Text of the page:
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Last Will and Testament

Death Is A Given, Whether We Want To Admit It Or Not.

Last Will And Testament.

One Last Gift - Last Will and Testament

One Last Gift For Your Loved Ones, That Allows Them To Grieve, Heal, & Honor Your Legacy.

Shhh – Don’t talk about Death.  Many Americans shy away from talking about death with their family & friends. 

Often Americans justify not speaking about death through the mindset of being too young, too busy, preventing unsettling thoughts for others, or avoiding family disputes.  

Fear surrounding the finality of death is one additional driving element that keeps Americans from addressing the inevitable.  The fear of leaving loved ones, unfinished projects, or tasks, and the unknown of what happens next prevents Americans from giving their families the one last gift to allow family members to grieve, heal, and honor the wishes of their legacy.  

While it can be challenging to conceptualize not having a physical form on earth, leaving your loved ones to guess what, when, and where can be highly unsettling for them.  

We have been trained to view speaking of death as a morbid unspeakable subject line that should be steered away from rather than openly talked about and embraced. As a result, Americans spend more time, energy, and money trying to find the fountain of youth than preparing to transfer their legacies.  

Statistics have shown that 78 percent of millennials (ages 18-36), 64 percent of generation X (ages 37 to 56), 40 percent of baby boomers (ages 57 to 71), and 36 percent of parents with children under the age of 18 do not have a Will (Walls, 2017)¹.   

While instincts are to turn a cold shoulder on talking about death, the covid-19 pandemic has caused Americans to reevaluate their thought patterns on having death conversations with their loved ones.  In reality, the conversation isn’t about dying,  but about the journey and legacy of your life.  We cannot outrun death, for it will eventually catch up, but we can be the drivers of how our legacies are distributed.  

Taking the time to think about death can help increase motivation, improve ones perspective, expand mindfulness, release anxiety, and help one find meaningfulness in life.  

One of the best ways to start the process of thinking about death is to prepare a last Will and Testament for your loved ones.  Many feel they don’t need a Will because they don’t have a large estate or anything anyone would want.  However, the chances are,  that you have some type of possessions, which will have to be taken care of by someone.  Most of us would rather have our possessions go to family and friends. But without a Will in place, the courts will assign a stranger to decide where your possessions are distributed.  Not ideal by any means.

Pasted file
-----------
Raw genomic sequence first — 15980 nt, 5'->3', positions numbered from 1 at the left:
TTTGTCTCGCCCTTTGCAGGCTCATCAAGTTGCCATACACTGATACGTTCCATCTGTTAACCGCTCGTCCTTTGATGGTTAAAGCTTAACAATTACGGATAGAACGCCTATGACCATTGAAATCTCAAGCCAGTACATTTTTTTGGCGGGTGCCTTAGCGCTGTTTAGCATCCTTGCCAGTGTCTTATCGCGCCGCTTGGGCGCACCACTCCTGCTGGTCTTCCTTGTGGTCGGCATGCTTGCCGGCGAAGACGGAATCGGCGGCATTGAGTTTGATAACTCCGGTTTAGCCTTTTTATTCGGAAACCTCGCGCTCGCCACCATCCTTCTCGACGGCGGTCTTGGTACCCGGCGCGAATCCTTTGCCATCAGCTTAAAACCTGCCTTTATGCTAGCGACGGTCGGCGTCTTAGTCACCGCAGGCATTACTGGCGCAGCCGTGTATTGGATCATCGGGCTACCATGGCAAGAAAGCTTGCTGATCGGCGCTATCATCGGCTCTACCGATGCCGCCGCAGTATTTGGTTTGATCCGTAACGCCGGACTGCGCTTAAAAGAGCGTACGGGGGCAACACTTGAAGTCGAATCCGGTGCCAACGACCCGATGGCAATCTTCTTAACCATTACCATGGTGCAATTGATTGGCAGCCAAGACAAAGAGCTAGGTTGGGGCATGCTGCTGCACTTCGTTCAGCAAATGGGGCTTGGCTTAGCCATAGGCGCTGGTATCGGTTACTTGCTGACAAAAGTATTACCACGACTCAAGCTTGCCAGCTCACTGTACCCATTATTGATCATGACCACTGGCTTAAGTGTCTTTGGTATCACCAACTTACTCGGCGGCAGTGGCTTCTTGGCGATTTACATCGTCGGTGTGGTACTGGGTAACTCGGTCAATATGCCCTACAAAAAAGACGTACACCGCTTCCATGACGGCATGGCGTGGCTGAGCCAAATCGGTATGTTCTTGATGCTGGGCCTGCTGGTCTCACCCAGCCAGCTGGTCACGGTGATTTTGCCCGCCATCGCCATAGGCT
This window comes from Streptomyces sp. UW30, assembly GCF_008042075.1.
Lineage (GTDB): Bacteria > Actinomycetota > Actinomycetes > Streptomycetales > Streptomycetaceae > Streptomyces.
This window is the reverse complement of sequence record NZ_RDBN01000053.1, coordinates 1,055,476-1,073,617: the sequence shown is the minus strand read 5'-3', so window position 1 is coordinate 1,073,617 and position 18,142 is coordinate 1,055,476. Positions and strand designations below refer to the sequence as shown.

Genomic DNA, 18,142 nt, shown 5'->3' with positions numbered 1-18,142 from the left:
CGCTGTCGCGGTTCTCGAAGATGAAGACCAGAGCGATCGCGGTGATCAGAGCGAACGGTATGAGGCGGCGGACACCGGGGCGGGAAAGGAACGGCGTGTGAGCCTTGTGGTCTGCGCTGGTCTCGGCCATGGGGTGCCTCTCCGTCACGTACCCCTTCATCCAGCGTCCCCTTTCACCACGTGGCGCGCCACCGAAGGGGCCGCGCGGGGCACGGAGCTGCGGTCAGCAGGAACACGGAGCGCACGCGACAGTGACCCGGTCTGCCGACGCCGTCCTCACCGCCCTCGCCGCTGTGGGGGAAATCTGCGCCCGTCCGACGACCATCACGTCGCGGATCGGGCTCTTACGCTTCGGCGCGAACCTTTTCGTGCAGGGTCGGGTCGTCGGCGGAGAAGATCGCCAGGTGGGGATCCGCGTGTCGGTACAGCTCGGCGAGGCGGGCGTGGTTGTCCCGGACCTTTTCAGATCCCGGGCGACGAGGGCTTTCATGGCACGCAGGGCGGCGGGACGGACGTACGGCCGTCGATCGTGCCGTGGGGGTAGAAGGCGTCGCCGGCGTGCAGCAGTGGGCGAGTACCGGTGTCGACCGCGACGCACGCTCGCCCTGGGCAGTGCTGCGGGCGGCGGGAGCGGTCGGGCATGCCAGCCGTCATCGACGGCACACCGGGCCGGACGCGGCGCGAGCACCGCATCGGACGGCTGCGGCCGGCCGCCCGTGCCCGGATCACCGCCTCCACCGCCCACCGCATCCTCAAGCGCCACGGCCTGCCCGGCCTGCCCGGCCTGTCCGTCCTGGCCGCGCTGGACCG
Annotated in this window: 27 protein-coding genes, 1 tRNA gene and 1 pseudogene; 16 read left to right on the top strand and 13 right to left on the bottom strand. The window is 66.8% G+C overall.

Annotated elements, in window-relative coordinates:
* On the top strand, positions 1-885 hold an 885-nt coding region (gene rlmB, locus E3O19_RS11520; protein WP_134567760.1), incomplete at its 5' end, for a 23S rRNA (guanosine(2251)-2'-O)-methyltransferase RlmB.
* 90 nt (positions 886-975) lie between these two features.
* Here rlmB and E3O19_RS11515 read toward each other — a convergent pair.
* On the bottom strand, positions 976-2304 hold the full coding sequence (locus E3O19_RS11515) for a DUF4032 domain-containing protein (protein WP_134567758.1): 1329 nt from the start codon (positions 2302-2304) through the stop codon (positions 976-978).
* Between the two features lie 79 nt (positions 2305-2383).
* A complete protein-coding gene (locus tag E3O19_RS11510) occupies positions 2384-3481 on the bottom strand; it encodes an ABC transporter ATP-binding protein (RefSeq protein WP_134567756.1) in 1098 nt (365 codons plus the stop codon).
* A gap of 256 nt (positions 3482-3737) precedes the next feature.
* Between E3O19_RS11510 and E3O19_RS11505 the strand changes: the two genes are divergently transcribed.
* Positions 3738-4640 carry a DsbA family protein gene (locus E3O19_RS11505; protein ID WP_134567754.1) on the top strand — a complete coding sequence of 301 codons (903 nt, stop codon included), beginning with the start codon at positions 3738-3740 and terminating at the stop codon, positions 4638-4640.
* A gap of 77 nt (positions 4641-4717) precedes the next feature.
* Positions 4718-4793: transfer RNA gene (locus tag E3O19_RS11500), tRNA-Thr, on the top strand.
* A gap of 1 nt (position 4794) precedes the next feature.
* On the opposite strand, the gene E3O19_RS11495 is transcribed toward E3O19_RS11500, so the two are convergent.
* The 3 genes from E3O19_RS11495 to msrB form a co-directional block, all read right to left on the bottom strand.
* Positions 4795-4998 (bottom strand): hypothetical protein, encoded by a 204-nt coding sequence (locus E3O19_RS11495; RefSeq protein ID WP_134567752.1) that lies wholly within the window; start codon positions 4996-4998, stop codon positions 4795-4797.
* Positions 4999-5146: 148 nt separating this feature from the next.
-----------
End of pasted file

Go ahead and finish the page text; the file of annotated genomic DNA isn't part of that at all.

The one thing Americans strive for daily is the control of their belongings, and one way to maintain control of where your possessions will go and how your remains are taken care of is through your Last Will and Testament.  

Many would think having a Will at the early age of 18 is not called for, but in reality, once one turns 18 years of age, they are legally considered an adult and no longer under the care of their parents.  Believe it or not, young adults have possessions, and they often ponder the “what if’s” surrounding their belongings.

Young adults have grown up in a social media society and control much of their lives around conversing with friends and family and storing photos, documents and managing their finances through social media avenues.  Young adults now play in the stock market, get inheritances, and own animals, all of which have to be addressed should the unexpected happen.  The point here is that no adult is too young to have a Will drawn up to address their current legacy and ensure their wishes are carried out.  

Life is not stagnant, for we grow and change each day, which is why an Estate Plan is a fluid document that can change throughout your personal evolutions in life.  Therefore, it is crucial for one to regularly review their estate plan and make the appropriate changes that reflect any life changes such as marriages, divorces, children, health, asset changes, and if one has come into a large sum of money.  By being proactive and setting up an Estate Plan, you have taken control of your ultimate destiny.  Therefore, pre-planning allows your loved ones to spend their time honoring you and removing any guilt, uncertainty, or anger, rather than forcing them to try to figure out the what, when, and where.  A Last Will and Testament leaves your loved ones with with one last gift:  a map of how to honor your final wishes.

Here at Dean Law PLLC, we are proud to specialize in Estate Planning for our community   Dean Law is experienced and knowledgeable in all areas of estate planning and with the Idaho Uniform Probate Code.  In addition, Dean Law offers a free 30 minutes consultation and is happy to provide direction and answer any questions you may have regarding the process of estate planning.

¹Walls, B. L. (2017, February 24). Survey: 60% of Americans lack will or estate planning. AARP. Retrieved November 10, 2021, from 

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